Billy Collins’ newest collection, “Musical Tables,” sings tiny melodies with perfect pitch.

“Small poems are drastic examples of poetry’s way of squeezing large content into tight spaces,” Collins writes in the afterward. “The small poem is a flash, a gesture, a gambit without the game that follows. There’s no room for landscape here, or easeful reflection, but there is the opportunity for humor and poignancy.”

Also for a few sharp digs.

Here are three of my favorites…


Even a branch on an evergreen
may take an unexpected turn
up, down, or sideways

and grow substantial
in some weird direction.

Image of Monkey puzzle tree from

ENG 243: The History of Egoism

You will notice, class,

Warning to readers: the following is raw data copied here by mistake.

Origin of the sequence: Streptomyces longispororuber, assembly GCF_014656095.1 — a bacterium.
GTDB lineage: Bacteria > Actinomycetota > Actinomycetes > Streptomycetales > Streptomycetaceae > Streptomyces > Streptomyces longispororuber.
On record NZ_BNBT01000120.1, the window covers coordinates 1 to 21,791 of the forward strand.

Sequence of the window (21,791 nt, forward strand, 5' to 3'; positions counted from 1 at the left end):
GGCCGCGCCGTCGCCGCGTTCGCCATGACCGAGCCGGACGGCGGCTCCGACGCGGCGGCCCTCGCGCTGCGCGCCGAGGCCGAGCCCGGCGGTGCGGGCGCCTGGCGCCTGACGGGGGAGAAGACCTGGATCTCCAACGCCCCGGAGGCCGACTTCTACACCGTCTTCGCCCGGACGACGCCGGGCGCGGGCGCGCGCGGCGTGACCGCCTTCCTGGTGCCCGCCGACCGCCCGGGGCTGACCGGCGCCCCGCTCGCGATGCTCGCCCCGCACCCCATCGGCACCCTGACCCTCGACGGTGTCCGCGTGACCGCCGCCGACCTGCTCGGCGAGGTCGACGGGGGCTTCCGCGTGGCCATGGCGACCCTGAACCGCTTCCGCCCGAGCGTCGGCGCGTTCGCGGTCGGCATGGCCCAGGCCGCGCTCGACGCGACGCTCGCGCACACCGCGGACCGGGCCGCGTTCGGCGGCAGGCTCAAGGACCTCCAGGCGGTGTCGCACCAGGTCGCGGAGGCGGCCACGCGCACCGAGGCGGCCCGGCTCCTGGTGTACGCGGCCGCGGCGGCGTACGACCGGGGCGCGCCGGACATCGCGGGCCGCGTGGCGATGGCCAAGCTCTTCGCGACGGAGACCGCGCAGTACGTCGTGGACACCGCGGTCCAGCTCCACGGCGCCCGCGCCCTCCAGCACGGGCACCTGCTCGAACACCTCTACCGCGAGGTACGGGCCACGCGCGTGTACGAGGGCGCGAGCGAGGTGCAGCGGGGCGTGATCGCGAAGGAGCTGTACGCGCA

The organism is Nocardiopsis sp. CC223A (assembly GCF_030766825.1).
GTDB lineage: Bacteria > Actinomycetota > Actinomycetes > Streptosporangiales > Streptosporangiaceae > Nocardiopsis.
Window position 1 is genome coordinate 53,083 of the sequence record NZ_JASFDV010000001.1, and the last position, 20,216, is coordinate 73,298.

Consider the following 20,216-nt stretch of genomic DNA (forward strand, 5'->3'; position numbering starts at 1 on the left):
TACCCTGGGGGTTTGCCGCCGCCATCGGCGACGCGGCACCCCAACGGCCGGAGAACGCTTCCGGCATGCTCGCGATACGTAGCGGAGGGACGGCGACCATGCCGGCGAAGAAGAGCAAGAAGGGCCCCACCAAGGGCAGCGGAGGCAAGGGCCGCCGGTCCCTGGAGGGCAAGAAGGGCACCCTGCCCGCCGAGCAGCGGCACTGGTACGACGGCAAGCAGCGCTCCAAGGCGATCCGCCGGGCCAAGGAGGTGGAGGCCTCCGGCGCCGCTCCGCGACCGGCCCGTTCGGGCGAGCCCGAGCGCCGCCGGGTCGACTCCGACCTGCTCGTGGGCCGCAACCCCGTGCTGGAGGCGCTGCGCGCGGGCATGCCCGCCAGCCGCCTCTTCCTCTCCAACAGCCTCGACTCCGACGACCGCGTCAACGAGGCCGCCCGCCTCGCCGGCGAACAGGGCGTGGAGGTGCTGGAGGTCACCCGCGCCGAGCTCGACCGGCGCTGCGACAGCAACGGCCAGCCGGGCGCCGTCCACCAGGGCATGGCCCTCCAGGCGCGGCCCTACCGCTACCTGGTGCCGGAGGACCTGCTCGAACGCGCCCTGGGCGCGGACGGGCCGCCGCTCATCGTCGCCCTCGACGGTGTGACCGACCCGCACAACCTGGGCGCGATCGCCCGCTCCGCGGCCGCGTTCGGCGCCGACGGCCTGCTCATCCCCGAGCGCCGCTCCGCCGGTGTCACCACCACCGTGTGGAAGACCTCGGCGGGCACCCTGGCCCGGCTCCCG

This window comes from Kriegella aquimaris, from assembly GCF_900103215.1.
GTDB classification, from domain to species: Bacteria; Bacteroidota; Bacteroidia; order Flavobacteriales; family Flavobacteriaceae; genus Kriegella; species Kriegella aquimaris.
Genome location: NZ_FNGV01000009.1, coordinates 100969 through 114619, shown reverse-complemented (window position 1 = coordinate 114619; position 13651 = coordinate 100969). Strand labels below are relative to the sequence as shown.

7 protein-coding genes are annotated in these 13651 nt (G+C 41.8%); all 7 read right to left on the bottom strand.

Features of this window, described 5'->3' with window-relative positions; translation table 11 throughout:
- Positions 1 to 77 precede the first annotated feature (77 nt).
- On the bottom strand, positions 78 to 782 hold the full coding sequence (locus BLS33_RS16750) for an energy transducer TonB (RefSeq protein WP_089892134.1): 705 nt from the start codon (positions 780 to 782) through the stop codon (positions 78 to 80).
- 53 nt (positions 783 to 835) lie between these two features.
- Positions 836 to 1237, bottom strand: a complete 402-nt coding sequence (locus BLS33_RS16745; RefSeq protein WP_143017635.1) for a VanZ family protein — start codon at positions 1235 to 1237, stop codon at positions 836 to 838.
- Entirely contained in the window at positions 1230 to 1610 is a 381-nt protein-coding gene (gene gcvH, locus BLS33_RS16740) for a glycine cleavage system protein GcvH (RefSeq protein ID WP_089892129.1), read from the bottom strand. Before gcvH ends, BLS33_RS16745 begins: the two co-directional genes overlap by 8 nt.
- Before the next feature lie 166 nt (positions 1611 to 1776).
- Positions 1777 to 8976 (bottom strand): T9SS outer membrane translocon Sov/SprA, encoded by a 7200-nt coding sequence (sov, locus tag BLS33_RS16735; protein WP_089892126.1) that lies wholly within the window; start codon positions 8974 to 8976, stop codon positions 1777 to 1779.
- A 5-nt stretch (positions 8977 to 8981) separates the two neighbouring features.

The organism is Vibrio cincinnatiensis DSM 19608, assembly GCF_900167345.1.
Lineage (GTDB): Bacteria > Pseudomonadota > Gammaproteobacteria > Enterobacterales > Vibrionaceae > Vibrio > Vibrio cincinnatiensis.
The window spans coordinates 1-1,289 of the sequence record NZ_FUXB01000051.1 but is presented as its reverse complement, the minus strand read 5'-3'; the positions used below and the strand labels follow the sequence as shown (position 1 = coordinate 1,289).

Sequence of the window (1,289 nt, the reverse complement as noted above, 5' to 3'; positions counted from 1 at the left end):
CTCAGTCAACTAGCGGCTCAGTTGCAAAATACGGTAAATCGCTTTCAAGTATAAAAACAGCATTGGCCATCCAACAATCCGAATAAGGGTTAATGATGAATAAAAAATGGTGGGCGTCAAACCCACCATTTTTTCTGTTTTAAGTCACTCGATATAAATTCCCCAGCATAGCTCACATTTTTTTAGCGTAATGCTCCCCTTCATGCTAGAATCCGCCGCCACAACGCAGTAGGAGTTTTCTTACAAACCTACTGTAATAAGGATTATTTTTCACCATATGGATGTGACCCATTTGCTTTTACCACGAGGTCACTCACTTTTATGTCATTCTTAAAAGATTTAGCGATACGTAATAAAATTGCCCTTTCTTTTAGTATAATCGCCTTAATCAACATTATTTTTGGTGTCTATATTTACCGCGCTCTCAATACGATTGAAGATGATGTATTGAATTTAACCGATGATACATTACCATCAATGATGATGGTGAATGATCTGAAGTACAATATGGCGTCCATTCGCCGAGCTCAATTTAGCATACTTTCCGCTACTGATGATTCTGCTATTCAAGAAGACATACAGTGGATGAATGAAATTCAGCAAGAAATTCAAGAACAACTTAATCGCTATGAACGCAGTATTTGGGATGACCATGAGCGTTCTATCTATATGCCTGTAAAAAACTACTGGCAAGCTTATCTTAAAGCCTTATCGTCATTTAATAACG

that Wordsworth did not write

“Edward, the butcher’s son,
wandered lonely as a cloud.”

William Wordsworth, by Robert Hancock, 1798

Medieval Photography

Nothing came out very well.
People thought sitting still was odd.
Black and white had yet to be conceived,
Even though many days were grey
with low clouds and unpredictable rain.
You remembered someone by closing your eyes.

Image by Anna Gru on Unsplash

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